He was ridiculed as a joke character and compared to Ricky Gervais’ misguided alter-ego David Brent after a behind-the-scenes documentary on his time as Liverpool manager backfired – and it left Rodgers in need of a career reboot.
Trophy success at Celtic provided him with the new chapter in a story that reached a crescendo as he got Leicester fighting for top-four finishes with the giants of the Premier League, while also winning the FA Cup only last year.
The victory over Chelsea in that Wembley final 15 months ago, arguably, trumped any of his previous achievements, including promotion with Swansea in 2011 and his sizeable silverware haul with Celtic.
Links with moves to Manchester United, Arsenal and Chelsea appeared to confirm that Rodgers name was back at the top of the English football ladder.
Yet the Leicester boss heads into today’s Premier League opener against Brentford with a very different type of spotlight shining on him.
An eighth-place finish last season covered up some glaring holes in a campaign that failed to catch fire for the Foxes – and a glance at the odds over the managers likely to claim the unwanted prize of first place in the ‘sack race’ makes for uncomfortable reading.
Everton boss Frank Lampard went into this Premier League season as the strong favourite to be the first to lose his job, yet Rodgers was not far behind him and those clouds of doom remain hovering over both managers after they failed to win either of their opening
On too many levels, Leicester came up short last season, with their four away wins all term a record that was so poor it was even matched by relegated Watford.
Early exits in both domestic cup competitions were a disappointment – and if momentum was the driving force behind Rodgers career in the previous few years, it felt as if the 49-yearold was stuck in reserve for much of last season.
With goalkeeper Kasper Schmeichel leaving Leicester last week and interest in key players Wesley Fofana, Youri Tielemans and James Maddison, the walls appear to be closing in on Rodgers at Leicester City.
Pessimism has been fuelled by the club’s failure to sign a single player in this summer’s transfer window – and Rodgers was candid in his confession that the club have not backed him in the transfer market with his requests so far.
“There’s been a lot of noise around the club, naturally because we haven’t signed a player, but when we go into every season, there are possibilities,” began the always-upbeat Rodgers.
“Internally, we’re very excited about the season – and hopefully the noise doesn’t affect the mentality of the stadium. We’re going to need them.
“We understand how the game works now. If players leave and you don’t bring in replacements, the fans react and there is an air of panic, but we don’t share that here.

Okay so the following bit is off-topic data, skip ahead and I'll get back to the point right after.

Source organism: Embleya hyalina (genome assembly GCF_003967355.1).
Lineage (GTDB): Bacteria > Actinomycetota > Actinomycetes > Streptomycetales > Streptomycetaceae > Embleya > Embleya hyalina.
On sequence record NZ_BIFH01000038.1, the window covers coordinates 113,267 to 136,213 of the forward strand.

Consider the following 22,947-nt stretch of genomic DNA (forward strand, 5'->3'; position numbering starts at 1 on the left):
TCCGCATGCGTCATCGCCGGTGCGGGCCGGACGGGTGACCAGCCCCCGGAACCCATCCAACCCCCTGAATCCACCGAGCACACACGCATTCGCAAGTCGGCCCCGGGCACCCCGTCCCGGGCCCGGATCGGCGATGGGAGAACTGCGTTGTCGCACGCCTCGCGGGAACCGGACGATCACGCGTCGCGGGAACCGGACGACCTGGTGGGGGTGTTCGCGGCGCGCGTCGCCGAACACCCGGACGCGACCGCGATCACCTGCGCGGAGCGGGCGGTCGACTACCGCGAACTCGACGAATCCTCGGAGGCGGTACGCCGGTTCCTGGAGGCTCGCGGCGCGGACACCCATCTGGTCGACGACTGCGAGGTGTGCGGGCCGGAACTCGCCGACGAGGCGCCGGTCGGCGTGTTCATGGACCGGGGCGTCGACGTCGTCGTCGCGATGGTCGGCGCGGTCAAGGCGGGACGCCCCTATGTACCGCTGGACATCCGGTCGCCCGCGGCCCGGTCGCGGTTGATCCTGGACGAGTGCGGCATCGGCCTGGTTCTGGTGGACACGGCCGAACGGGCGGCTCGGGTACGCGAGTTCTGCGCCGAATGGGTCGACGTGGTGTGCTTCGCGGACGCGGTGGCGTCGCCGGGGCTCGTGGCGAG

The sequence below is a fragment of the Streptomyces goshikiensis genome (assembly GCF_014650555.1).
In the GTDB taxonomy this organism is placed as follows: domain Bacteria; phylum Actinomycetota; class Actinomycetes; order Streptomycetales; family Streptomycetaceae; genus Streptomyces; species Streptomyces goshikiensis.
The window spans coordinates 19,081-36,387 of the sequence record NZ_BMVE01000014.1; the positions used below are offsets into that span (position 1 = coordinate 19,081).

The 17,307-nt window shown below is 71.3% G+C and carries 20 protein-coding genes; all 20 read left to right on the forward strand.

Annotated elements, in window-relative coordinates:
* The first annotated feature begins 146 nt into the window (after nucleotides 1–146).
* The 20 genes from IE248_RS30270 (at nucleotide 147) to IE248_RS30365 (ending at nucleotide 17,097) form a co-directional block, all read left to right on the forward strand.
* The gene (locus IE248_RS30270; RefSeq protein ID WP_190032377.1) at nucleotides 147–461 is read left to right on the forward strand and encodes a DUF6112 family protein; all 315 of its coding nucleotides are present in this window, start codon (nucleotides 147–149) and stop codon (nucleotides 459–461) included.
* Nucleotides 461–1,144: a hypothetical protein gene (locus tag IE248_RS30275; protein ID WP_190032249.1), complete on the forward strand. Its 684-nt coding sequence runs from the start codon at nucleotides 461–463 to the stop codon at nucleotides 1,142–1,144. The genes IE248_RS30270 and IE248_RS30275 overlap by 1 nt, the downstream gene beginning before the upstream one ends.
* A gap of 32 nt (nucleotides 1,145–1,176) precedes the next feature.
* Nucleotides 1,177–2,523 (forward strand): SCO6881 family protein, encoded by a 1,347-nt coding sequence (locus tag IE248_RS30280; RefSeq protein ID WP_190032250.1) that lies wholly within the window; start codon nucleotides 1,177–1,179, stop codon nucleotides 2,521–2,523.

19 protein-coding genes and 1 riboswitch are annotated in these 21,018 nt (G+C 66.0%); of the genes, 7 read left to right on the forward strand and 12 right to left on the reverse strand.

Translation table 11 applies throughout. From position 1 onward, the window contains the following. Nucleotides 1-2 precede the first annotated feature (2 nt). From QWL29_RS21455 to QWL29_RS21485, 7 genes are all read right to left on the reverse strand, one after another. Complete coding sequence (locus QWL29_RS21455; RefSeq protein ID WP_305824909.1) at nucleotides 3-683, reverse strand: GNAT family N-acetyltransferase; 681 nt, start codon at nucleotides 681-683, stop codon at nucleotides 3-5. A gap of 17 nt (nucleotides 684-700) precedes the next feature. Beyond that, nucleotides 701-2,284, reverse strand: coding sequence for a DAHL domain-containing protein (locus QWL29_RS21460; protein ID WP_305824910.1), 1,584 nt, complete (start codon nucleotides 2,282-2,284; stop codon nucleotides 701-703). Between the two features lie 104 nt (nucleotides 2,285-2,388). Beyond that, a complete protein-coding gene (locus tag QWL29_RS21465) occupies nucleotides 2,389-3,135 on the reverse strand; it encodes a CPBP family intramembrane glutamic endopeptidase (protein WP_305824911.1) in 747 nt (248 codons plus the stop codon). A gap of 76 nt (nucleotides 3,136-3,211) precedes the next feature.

“As far as I’m aware, there are no players coming in imminently, so the concentration has purely been on the players who are here.
“I think we can do well. Any manager will want new players in their squad. I felt this was a time we would need to improve. I respect the club’s position.
“The club have been outstanding in supporting me in my time at this club. Now this time, I need to support them. “It’s unfortunate. I don’t need to fight with anyone. I would have loved to improve the squad. There is time until the end of August if things change.”
When a club is refusing to release transfer funds, it’s often evidence that the hierarchy have some doubts about the long-term future of the manager making the request.
And that is quite a change of approach from a Leicester board that have told Rodgers he needs to sell members of his first-team squad before he is allowed to bring in much-needed new faces.
The scale of Leicester’s wage bill is also a factor in their budgetary caution, with Schmeichel’s exit evidence that some big earners will need to be sacrificed. Business
“We have to do some business out before we can get players in,” he confessed. “We just are not in the same position as some of the other clubs. Until that changes, I keep working with the players we have. We try to maximise their abilities – and if the club can do something in the market to help the team, we would want that.’
“Selling is two-way. Other clubs have to want the players, so it is a waiting game in some respects.
“Of course I want to improve the squad, I want to develop the squad, I said that midway through last year, but if it’s difficult financially. I really respect the club, so I don’t go to war with them.
“Hopefully we can improve the squad, but my honest opinion is that it’s not going to be the level I would have wanted. That’s just unfortunate.
“It was also off the field as well. We wanted to reset some of our work off the field and we have started in that process, which is great, but of course I want the strongest squad possible.
“If that’s not possible, then I will work with the players I have and we’ll continue to fight and work the very best we can.”
They are the words of a manager who is clearly frustrated with his lot and while he moved quickly to appoint Jonny Evans as his new captain to replace departed leader Schmeichel, Rodgers seems to be getting his excuses in early with these public comments.
While he has insisted that both Fofana and Maddison won’t be sold this summer, Leicester are clearly halting the ambition of a manager who has brought them so much success since his arrival from Celtic in February 2019 and that may well mean he is skating on thin ice.